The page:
Some creditors such as RC Willey, will allow you to pay the redemption amount in installment payments. Other companies will require you to pay it in a lump sum. If a creditor will not voluntarily enter into a lump sum redemption , a court hearing can be scheduled before a judge to force them to do so. If you elect to do this, you should be prepared to hire an expert witness to testify as to the properties value. While the court will base its decision on whatever evidence is presented to it, it will prefer competent testimony by a professional. Hearsay or your own personal opinion may be objected to by the opposing side during a valuation hearing. You should be aware, that there will be an additional charge for such a motion. Further, if the motion is granted you must pay in cash the amount determined by the judge within 48 hours of the hearing.
2.6 Cross Collateralized Debts
A concept that you need to understand in connection with reaffirmation is cross collateralization. Most Credit Union’s have you sign an agreement pledging any collateral they may have for any debt as collateral or all other debts that you may have with their institution. What this means in practical terms is that if you wish to reaffirm on a car loan with a Credit Union, you will also have to reaffirm on any credit cards, overdraft accounts, or unsecured notes that you have with them.
2.7 Cosigned Debt
If you do not reaffirm on cosigned debt your cosigner remains liable for the debt. If you redeem your cosigner will owe the difference.
2.8 Debts That Survive Bankruptcy
There are a number of types of debt which attach to real property. These include mortgage obligations, trust deeds, tax liens, mechanics liens, and judgement liens. Each of these obligations survive bankruptcy and remain an obligation against the real property. Certain creditors may not be able to pursue you individually after the filing of a bankruptcy (such as judgement creditors in a chapter 7) but they are still entitled to pursue the property to satisfy their debt. Thus, if the property is not surrendered you may have to reaffirm the obligation, bear the risk that the creditor will eventually foreclose against the property, or if the property is ever sold, the debt will need to be payed at closing.
There is one exception to the above general rules. In the event that the non-consensual debt (tax liens and judgement liens) interfere with the homestead exemption that you might otherwise be able to claim in the property, the bankruptcy court may be willing to remove or reduce the amount of the lien. For example, lets say that you have a home valued at $100,000, it has a first mortgage of $60,000 dollars, a tax lien of $10,000 and a judgement lien of $5,000 dollars. Further assume that you would be entitled to a $40,000 homestead exemption in that home. Because of the tax lien and the judgement lien, your equity in the home is approximately $25,000 dollars. Without these liens your equity would be $40,000 which is the amount of the homestead exemption. As a result, if the attorney were to file a motion under 11 U.S.C. 522 the judge could set aside the judgement lien. It should also be noted that if a lien is not removed, it continues to accrue interest and costs.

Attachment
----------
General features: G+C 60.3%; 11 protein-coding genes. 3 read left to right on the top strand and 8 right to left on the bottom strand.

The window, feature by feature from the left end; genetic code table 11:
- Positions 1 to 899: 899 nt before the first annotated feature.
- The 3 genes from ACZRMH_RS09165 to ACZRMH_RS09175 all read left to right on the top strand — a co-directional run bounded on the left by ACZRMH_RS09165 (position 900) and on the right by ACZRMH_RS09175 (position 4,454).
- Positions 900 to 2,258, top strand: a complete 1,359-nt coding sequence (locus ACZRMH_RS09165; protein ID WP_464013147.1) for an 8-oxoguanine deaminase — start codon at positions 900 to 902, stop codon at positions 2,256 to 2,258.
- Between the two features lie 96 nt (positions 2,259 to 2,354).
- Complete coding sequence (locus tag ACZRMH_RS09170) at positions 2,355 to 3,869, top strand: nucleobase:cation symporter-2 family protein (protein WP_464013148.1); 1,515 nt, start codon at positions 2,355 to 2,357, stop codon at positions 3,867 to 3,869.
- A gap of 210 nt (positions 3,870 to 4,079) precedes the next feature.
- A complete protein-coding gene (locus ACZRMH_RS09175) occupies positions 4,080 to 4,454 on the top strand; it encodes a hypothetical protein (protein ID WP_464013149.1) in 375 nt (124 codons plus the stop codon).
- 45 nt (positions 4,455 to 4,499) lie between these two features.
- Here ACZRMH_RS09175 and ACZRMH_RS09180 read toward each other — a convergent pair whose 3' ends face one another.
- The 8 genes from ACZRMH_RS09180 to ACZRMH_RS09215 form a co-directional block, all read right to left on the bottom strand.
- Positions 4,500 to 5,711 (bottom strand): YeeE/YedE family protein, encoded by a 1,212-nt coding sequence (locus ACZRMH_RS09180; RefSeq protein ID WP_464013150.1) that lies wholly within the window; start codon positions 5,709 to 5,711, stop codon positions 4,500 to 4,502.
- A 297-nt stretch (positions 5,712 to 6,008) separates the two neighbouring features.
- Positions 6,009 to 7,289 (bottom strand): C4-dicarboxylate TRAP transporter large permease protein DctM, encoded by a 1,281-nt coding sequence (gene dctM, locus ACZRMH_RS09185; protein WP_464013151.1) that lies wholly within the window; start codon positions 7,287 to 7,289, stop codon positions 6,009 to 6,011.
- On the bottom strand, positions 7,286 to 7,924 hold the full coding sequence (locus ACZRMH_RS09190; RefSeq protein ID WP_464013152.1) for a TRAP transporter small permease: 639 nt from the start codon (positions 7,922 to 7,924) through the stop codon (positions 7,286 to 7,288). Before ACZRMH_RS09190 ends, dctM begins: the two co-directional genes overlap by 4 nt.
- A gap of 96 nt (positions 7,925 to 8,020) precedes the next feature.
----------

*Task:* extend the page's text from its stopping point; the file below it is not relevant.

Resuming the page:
3.0 What Happens to Executory Contracts?
There are two basic options in connection with executory contracts. You may accept the contract, meaning that you either retain the property (or continue receiving the service) and continue to make each of the regular payments as they come due. Alternately you may reject the executory contract which means you cancel the service and return the property if any. Executory contracts are automatically rejected if they are not accepted within 60 days of bankruptcy filing and the stay is lifted as to the property involved. Under former law you could not force acceptance of an executory contract unless the account was current.
The new law also adds confusion to executory contracts. Section 362(h) states that if the contract is not assumed within 30 days after the first meeting of creditors the stay is lifted. This can be more than 60 days after filing as required by 365(d) and (p)(1). Further 365(p)(2) seems to give the creditor the right to reject an executory contract even if you are current and wish to keep the contract. Finally, 365(p)(2) may require one notice to the creditor of your intent to accept the contract and a second notice within 30 days of the first that “the lease is assumed”. The new law also states that it is not a violation of the automatic stay for a creditor to contact you if you are behind on your contract payments in an attempt to negotiate a cure when you wish to reaffirm.
4.0 What Happens to Unsecured Debt?
Unsecured debt is discharged, meaning that you no longer have a legal obligation to pay it. However, many individuals who file chapter 7 have a desire to repay one or more of their unsecured creditors. It is perfectly legal to do so, and making payment on a debt which has been discharged in bankruptcy does not re-obligate you on that debt. The creditor may accept whatever payments you choose to make but may not force you to continue making such payments. This can be extremely helpful in those situations where you wish to repay a debt, begin making payments, but then encounter an unforseen problem which prevents you from continuing to pay.